I haven’t spoken to very many MPs before, but I imagine there are few with whom you could launch straight into a conversation about the late-1990s UK garage scene.

“It was pretty underground and centred around the part of London that I grew up in. I got some decks shortly after I went to uni and played out. My music’s my escape, I love it.”

Chuka Umunna is not like very many MPs. A slick ex-solicitor, with a smart use of social media channels — now even including Snapchat — he is perhaps uniquely placed to appeal to the much-mythologised group, ‘young people’.

It’s this appeal, and his presentable and confident spoken style, which continues to generate talk of the possibility of the Streatham MP running for his party’s leadership for a second time. In fact, rumours have barely paused for breath since he backed out from running in the 2015 contest, following press intrusion into his private life.

His style, however, has proven divisive. He’s seen by some as a little too polished, expensively-suited: a prime example of the so-called metropolitan and careerist breed of politician which is apparently being rejected across the world. But when Umunna speaks about his time as a student at university in Manchester, it doesn’t appear that he is following a long-harboured master plan.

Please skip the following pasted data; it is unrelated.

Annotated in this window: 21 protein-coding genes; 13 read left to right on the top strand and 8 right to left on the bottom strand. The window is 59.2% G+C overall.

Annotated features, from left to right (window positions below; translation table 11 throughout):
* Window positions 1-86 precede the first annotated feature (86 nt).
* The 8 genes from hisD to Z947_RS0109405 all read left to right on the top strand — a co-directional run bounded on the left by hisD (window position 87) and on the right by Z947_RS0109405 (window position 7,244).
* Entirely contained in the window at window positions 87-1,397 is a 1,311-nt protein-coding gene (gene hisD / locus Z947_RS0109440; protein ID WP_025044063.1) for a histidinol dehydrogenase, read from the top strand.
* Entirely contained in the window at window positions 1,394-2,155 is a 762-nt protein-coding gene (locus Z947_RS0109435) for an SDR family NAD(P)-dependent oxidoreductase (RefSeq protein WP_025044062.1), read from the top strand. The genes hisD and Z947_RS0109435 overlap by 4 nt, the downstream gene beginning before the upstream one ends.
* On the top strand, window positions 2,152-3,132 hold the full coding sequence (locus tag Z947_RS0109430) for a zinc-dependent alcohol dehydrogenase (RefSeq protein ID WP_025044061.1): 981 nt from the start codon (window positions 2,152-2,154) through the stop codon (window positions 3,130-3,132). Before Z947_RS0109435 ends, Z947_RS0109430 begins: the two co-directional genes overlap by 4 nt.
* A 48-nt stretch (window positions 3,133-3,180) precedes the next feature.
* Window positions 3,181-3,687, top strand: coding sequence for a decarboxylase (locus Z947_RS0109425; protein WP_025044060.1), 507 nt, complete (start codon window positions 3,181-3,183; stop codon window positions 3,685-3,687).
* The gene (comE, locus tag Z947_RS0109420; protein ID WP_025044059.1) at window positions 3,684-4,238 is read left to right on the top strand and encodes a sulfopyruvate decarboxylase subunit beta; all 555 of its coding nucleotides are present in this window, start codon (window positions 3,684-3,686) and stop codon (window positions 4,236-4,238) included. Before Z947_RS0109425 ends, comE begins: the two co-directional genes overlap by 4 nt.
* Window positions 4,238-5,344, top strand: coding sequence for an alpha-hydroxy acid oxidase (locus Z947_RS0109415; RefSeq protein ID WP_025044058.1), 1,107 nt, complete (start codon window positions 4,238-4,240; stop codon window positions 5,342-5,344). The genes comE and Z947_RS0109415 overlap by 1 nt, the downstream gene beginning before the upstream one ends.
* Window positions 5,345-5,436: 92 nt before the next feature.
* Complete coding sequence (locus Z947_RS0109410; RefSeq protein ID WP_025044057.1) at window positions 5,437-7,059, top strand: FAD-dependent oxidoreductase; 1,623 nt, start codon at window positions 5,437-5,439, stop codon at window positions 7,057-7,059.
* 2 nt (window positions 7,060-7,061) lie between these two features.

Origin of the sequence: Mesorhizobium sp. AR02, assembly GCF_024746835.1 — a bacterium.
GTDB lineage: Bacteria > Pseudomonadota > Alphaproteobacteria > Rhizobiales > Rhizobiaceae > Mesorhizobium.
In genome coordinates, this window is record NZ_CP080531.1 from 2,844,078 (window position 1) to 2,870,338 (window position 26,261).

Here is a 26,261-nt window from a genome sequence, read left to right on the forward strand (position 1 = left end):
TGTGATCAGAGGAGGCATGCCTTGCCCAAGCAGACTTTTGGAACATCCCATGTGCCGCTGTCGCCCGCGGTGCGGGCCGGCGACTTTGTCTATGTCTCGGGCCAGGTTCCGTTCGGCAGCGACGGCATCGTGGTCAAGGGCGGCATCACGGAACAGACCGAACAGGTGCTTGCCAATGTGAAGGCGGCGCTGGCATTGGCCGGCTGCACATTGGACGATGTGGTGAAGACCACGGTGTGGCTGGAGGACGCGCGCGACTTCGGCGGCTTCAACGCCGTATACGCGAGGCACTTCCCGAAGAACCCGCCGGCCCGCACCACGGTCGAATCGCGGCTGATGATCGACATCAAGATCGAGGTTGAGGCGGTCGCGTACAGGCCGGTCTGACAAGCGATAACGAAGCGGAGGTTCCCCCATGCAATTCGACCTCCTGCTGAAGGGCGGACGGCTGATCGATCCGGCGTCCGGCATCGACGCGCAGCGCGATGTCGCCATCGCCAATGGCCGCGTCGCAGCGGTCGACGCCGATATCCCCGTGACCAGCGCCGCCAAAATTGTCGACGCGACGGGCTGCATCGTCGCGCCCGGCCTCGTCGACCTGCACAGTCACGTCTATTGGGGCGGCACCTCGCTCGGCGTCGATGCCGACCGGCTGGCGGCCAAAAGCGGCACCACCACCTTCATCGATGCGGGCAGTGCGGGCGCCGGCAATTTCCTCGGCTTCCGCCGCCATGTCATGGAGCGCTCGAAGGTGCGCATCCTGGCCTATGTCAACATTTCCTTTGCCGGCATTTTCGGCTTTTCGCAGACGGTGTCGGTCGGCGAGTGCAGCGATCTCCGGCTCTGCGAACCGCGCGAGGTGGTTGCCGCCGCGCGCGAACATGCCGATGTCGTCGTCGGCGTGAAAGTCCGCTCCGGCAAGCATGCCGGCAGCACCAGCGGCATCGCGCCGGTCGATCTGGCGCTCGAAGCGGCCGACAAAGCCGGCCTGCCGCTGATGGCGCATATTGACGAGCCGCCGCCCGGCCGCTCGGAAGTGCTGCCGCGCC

“I did actually toy with DJ-ing full-time,” Umunna tells me. He used to run club nights in Manchester and his local area of south London. “It was when dance music was really beginning to take off, and you’ve got big-name DJs who are well-known around the world.”

He took a low view of those he saw involved in student politics, who were more “interested in building a career for themselves in politics once they left university”. He was involved with his university’s Labour club, but politics was something he saw himself doing much later in life.

His ethnicity, he says, played a part in this. The son of a Nigerian immigrant who came to Britain with nothing, Umunna knew he faced challenges in gaining selection. “Until quite recently there were very few people in the House of Commons of my background. I really did not have any expectations of being a member of parliament so soon.”